W.Va. needs answers from company
It could be days before our neighbors in West Virginia have water that is safe to drink or bathe in due to a chemical leak by Freedom Industries.
Since Thursday, some 300,000 West Virginia American Water customers have had to go without one of the most essential elements of life, relying on water from distribution centers set up during this state of emergency.
It seems local and state government officials have done everything possible to keep the public and media informed about any developments in the situation, although little new information has surfaced since the chemical used to wash coal — 4-methylcyclohexane methanol — was found to have leaked into the Elk River. It is still unknown when the water will be safe for consumption and skin contact.
The leak has crippled the Kanawha Valley and has left people scared and wanting answers.
Gary Southern, president of Freedom Industries, the company whose chemical leaked into the water, gave little comfort during an all too short press conference Friday evening. He couldn’t say how much of the chemical has leached into the water supply or when the leak actually began.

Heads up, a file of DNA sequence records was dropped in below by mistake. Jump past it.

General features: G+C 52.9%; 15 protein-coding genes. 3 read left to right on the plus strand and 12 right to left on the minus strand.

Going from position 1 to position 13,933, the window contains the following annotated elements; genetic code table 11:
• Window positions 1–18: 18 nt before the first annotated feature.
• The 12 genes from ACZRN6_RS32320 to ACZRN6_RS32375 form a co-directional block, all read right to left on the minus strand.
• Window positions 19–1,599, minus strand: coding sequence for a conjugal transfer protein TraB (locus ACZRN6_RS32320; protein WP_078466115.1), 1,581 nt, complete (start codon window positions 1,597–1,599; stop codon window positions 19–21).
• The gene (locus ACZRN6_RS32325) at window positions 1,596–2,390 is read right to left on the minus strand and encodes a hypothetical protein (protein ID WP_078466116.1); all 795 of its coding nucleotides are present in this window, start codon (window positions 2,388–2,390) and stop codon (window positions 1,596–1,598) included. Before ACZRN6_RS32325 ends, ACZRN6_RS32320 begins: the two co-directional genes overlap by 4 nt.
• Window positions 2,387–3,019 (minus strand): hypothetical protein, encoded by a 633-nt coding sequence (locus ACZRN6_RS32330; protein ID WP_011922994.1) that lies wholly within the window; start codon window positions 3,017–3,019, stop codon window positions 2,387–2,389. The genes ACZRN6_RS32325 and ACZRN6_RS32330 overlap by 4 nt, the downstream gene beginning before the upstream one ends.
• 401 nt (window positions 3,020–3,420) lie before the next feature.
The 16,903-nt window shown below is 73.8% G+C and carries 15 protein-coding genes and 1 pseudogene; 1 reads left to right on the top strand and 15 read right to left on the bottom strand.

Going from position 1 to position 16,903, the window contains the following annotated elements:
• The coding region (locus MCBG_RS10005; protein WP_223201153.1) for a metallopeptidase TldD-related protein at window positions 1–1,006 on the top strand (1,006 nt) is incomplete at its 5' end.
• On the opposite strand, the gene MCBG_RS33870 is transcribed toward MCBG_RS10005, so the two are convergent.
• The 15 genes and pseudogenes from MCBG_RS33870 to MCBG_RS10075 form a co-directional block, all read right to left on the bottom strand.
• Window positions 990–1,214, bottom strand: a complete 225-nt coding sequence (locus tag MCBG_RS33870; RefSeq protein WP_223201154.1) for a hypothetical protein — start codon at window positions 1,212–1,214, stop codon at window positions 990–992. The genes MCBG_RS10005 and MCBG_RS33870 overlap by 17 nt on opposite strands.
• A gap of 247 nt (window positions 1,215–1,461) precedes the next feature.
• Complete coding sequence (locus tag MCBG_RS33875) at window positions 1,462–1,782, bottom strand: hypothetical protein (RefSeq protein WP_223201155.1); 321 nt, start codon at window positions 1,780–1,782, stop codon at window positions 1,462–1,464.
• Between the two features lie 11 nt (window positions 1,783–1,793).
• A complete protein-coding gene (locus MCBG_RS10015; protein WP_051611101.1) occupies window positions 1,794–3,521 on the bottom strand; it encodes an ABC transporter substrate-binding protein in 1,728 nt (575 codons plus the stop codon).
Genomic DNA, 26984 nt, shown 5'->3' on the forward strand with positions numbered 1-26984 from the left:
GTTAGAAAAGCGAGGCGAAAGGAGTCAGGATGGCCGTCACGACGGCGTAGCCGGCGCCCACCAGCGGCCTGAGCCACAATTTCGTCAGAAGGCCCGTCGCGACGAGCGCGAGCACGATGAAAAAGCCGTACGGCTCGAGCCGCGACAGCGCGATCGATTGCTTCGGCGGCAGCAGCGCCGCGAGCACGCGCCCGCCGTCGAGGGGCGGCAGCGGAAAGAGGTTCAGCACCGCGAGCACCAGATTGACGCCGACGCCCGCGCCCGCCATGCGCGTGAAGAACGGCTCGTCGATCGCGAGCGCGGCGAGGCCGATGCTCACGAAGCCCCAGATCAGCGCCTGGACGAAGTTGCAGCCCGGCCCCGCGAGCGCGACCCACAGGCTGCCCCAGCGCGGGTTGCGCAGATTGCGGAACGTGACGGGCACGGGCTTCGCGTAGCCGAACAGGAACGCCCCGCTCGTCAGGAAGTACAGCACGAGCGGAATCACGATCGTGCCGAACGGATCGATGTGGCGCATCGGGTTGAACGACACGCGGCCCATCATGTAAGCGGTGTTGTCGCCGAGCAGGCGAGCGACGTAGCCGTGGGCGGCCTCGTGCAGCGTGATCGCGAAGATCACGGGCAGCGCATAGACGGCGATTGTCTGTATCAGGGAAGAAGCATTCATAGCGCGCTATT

The man tried to walk away from reporters several times, saying “it has been an extremely long day.” Thankfully, persistent reporters demanded he stay and answer their questions.
While it may have been a “long day” for Southern, the people of the Kanawha Valley have no idea when they can begin living normal lives again. Everyday will be a long day for those who must stand in line for a few jugs of water.
Southern’s stunted answers and unwillingness to stand before the public and own up to his company’s mistakes are unacceptable.
The Department of Environmental Protection was absolutely justified in ordering Freedom Industries to cease operations and we hope the company will be fully investigated.
For now, the chemical is slowly dissipating from the water, but for West Virginians, relief can’t come quick enough.
They deserve answers and we are encouraged by the actions of local and state officials who have worked around the clock to provide those answers and work to return normalcy to the people.